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Europe

Xi Jinping’s Strategic Move in Europe: Building Alliances While Challenging US Hegemony

During his six-day visit to Europe in May, Chinese President Xi Jinping returned after five years for his first post-pandemic tour, covering France, Serbia, and Hungary—representing western, central, and eastern Europe, respectively. This diplomatic outreach by Xi holds special significance as China commemorates 75 years since the establishment of the People’s Republic of China (PRC). Accompanied by his wife, Peng Liyuan, as well as Foreign Minister Wang Yi and Cai Qi, Director of the Communist Party of China’s (CPC) General Office, Xi strategically chose these countries for their geopolitical and geo-economic importance, timed to align with broader strategic considerations.

Xi’s visit to France symbolizes China’s outreach to the European Union as a whole. While Germany, another pivotal EU member, was omitted—having already received a visit from the German Chancellor with a substantial business delegation in April—France holds particular significance. Celebrating the 60th anniversary of bilateral relations, Xi’s previous visits to France in 2014 and 2019 coincided with his tenure as General Secretary of the CPC and President during his first and second terms, respectively. This visit continues this tradition into Xi’s third term.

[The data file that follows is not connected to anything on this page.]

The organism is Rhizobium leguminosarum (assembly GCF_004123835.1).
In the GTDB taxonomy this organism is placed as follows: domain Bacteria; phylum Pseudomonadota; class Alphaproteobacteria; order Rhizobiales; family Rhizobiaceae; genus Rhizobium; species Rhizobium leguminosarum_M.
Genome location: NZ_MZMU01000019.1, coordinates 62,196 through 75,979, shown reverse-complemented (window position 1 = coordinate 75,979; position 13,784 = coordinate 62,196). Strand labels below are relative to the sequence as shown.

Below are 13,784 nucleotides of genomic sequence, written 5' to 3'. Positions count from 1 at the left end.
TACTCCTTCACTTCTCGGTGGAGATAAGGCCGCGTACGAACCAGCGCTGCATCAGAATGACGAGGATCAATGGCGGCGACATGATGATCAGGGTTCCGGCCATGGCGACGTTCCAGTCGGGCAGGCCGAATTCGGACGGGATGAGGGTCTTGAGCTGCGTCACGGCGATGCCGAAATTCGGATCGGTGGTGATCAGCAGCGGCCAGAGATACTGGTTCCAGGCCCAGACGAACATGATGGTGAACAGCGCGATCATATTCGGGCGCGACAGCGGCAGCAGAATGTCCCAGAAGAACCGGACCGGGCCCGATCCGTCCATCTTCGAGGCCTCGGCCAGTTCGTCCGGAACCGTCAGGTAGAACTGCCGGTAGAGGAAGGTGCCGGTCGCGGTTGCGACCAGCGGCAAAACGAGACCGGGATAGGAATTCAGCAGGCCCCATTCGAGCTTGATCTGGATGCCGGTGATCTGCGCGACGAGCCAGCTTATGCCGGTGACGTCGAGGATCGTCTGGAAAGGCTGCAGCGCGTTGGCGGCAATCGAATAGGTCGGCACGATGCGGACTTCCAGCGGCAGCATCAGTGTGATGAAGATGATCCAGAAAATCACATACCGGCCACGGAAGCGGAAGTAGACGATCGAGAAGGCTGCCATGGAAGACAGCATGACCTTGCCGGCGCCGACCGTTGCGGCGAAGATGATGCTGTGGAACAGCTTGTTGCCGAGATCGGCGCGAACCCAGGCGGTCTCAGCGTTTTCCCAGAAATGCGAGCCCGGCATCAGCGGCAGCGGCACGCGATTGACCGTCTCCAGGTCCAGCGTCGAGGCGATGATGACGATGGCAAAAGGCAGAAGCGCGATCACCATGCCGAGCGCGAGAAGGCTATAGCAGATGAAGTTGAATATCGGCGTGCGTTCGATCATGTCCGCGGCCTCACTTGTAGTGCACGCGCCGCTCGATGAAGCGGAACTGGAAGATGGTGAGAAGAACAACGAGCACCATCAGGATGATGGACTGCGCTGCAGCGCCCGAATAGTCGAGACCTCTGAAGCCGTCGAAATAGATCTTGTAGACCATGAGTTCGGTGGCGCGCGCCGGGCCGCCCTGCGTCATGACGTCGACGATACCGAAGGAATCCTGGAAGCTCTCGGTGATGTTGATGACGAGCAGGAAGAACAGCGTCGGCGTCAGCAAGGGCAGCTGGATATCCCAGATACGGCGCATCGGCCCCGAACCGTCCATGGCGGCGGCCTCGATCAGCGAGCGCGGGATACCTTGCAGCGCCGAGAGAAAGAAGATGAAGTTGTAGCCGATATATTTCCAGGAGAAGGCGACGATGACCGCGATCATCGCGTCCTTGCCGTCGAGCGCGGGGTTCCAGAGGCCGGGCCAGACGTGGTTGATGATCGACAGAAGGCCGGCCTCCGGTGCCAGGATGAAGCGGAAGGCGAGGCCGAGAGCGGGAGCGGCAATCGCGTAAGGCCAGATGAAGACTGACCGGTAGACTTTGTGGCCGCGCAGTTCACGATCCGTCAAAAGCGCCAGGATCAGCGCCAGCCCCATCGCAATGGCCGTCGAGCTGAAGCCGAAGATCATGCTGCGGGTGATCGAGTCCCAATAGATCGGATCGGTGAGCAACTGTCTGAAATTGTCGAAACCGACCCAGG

Unlike China’s relations with other Western powers, its ties with France are characterized by a unique and enduring friendship rooted in historical congruences. Xi described both countries during his visit as “representatives of Eastern and Western civilizations” with a longstanding history of mutual admiration. Several key figures of Communist China, such as Zhou Enlai and Deng Xiaoping, not only studied and worked in France but also shaped their ideological foundations there. Throughout the Cold War, France served as a crucial intermediary between Maoist China and the capitalist West. Notably, France established official diplomatic relations with China in 1964, preceding the United States by 15 years. Today, both countries hold permanent seats on the UN Security Council, underscoring the weight of their bilateral relations in the contemporary global landscape.

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